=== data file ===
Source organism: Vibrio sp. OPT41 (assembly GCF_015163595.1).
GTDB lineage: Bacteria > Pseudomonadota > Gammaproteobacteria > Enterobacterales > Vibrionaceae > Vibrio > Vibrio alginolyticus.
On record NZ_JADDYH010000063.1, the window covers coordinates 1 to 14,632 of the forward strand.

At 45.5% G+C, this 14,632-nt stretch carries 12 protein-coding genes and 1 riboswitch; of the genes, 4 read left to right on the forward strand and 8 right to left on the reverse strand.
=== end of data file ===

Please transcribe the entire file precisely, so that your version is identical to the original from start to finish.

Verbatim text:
Source organism: Vibrio sp. OPT41 (assembly GCF_015163595.1).
GTDB lineage: Bacteria > Pseudomonadota > Gammaproteobacteria > Enterobacterales > Vibrionaceae > Vibrio > Vibrio alginolyticus.
On record NZ_JADDYH010000063.1, the window covers coordinates 1 to 14,632 of the forward strand.

At 45.5% G+C, this 14,632-nt stretch carries 12 protein-coding genes and 1 riboswitch; of the genes, 4 read left to right on the forward strand and 8 right to left on the reverse strand.